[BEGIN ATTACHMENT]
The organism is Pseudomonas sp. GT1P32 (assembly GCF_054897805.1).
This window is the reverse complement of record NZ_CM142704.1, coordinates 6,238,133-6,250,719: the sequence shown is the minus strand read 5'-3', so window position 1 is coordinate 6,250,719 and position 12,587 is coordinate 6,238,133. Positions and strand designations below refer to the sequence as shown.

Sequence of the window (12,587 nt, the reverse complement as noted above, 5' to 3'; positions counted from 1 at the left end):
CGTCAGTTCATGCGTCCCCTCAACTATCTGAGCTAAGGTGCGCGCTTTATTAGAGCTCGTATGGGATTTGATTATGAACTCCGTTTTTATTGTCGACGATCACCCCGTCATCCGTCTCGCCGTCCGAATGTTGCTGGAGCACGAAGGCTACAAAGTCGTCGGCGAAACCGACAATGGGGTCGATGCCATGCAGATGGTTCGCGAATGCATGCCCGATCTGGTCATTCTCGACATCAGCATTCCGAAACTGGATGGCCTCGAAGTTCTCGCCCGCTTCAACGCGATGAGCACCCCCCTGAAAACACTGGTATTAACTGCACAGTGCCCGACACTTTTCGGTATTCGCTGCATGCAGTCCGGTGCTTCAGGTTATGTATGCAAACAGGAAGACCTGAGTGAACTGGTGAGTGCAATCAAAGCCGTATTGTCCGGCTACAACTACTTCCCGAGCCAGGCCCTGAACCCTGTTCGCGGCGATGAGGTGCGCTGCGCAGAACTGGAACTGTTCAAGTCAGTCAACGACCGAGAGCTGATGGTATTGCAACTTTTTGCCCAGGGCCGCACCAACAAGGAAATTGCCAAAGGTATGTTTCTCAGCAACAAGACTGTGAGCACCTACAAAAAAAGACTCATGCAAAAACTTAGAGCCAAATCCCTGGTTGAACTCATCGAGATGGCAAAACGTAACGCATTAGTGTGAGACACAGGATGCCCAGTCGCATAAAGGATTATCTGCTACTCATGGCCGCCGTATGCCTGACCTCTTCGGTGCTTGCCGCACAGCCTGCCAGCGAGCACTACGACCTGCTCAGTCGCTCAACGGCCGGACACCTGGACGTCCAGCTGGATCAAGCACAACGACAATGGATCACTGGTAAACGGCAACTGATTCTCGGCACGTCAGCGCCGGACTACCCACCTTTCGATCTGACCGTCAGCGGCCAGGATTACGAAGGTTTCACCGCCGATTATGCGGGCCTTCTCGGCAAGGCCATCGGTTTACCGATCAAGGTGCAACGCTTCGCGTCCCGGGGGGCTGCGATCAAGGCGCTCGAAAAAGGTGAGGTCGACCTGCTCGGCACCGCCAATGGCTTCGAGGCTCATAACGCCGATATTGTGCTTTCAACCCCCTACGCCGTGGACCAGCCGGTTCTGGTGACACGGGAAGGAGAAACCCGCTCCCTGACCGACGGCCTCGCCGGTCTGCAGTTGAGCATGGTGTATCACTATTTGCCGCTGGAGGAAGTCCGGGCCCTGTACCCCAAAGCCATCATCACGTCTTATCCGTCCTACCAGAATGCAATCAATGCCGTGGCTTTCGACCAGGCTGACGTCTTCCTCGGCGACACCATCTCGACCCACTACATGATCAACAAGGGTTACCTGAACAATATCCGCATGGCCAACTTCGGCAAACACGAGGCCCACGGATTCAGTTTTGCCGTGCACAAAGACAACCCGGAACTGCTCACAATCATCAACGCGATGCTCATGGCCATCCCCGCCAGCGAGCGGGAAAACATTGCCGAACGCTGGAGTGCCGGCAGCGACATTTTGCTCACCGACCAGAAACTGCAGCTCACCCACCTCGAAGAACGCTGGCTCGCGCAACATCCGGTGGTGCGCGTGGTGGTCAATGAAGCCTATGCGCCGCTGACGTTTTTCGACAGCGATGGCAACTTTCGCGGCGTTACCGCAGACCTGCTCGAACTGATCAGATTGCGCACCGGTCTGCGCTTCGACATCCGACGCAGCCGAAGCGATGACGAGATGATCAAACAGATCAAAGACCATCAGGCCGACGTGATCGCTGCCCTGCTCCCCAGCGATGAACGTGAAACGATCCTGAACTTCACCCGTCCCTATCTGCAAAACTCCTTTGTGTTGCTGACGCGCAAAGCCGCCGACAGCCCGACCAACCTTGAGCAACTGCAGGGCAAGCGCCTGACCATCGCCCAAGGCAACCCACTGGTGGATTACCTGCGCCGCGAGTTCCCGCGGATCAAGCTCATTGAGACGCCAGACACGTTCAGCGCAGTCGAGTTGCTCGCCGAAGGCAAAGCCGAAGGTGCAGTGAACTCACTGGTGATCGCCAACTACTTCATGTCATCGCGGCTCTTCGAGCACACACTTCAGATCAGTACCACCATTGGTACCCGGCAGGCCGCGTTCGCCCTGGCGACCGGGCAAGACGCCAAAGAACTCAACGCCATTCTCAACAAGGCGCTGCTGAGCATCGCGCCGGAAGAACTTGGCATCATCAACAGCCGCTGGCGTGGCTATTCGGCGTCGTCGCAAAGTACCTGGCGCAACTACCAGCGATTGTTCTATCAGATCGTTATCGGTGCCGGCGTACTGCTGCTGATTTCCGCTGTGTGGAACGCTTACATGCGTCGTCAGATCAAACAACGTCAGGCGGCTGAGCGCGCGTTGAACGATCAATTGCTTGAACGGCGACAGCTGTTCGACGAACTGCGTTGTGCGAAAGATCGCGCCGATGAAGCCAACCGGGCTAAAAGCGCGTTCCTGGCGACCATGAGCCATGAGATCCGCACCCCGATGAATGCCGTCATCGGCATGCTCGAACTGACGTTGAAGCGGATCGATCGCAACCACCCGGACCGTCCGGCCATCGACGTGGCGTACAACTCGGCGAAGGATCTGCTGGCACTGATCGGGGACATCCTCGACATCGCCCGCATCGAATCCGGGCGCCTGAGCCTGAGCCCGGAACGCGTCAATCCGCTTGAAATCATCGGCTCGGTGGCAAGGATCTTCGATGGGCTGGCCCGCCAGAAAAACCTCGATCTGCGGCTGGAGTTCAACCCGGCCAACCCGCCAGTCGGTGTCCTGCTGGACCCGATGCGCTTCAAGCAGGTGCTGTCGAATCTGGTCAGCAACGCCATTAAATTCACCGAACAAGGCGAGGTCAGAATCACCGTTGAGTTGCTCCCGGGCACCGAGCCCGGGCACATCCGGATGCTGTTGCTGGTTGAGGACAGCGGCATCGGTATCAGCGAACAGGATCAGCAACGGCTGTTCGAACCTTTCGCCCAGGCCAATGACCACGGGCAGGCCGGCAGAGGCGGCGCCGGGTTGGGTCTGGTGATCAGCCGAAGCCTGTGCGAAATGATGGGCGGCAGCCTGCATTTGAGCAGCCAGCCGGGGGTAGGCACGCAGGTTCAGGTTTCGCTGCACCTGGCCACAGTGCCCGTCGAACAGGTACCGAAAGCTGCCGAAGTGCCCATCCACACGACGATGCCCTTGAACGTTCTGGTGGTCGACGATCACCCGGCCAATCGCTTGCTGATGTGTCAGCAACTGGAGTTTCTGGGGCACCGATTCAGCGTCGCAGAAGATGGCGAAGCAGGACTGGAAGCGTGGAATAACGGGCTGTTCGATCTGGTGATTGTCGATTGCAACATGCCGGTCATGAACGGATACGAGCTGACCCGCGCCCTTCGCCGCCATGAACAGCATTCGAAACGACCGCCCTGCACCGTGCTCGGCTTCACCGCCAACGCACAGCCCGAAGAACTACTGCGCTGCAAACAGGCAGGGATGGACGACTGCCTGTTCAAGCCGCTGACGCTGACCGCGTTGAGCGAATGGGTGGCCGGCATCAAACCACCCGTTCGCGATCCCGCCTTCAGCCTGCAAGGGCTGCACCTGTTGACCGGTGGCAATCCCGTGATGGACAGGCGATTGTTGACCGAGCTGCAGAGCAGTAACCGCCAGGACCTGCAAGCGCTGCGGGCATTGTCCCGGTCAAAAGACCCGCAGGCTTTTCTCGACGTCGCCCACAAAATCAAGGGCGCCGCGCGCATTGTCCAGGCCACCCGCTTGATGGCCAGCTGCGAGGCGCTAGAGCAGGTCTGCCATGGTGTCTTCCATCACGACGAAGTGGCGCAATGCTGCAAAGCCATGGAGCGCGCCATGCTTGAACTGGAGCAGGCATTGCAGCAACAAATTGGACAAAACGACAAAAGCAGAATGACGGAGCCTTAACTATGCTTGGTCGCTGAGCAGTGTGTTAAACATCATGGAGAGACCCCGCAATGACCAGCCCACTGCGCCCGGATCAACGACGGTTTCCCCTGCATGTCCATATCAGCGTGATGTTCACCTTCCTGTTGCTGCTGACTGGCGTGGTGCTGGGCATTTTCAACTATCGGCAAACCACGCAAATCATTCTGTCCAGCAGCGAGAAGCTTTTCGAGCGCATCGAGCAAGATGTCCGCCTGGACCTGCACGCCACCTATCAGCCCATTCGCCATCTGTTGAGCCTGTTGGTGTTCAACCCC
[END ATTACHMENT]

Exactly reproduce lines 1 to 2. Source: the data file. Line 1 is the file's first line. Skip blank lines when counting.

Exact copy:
The organism is Pseudomonas sp. GT1P32 (assembly GCF_054897805.1).
This window is the reverse complement of record NZ_CM142704.1, coordinates 6,238,133-6,250,719: the sequence shown is the minus strand read 5'-3', so window position 1 is coordinate 6,250,719 and position 12,587 is coordinate 6,238,133. Positions and strand designations below refer to the sequence as shown.